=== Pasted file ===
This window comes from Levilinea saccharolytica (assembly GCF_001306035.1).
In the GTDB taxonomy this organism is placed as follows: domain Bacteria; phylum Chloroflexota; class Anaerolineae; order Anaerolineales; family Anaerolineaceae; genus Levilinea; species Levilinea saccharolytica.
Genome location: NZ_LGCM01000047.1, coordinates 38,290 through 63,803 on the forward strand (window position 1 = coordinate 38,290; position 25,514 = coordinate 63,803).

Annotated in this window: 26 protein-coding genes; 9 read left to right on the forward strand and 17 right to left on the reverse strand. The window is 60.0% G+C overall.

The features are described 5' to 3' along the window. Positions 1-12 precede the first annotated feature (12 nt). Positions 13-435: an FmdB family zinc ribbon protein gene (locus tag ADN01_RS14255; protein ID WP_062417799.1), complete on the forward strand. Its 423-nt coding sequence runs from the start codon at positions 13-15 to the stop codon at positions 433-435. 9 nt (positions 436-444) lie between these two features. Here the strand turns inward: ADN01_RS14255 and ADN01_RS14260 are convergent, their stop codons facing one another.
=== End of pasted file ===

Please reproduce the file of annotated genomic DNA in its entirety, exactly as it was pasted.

This window comes from Levilinea saccharolytica (assembly GCF_001306035.1).
In the GTDB taxonomy this organism is placed as follows: domain Bacteria; phylum Chloroflexota; class Anaerolineae; order Anaerolineales; family Anaerolineaceae; genus Levilinea; species Levilinea saccharolytica.
Genome location: NZ_LGCM01000047.1, coordinates 38,290 through 63,803 on the forward strand (window position 1 = coordinate 38,290; position 25,514 = coordinate 63,803).

Annotated in this window: 26 protein-coding genes; 9 read left to right on the forward strand and 17 right to left on the reverse strand. The window is 60.0% G+C overall.

The features are described 5' to 3' along the window. Positions 1-12 precede the first annotated feature (12 nt). Positions 13-435: an FmdB family zinc ribbon protein gene (locus tag ADN01_RS14255; protein ID WP_062417799.1), complete on the forward strand. Its 423-nt coding sequence runs from the start codon at positions 13-15 to the stop codon at positions 433-435. 9 nt (positions 436-444) lie between these two features. Here the strand turns inward: ADN01_RS14255 and ADN01_RS14260 are convergent, their stop codons facing one another.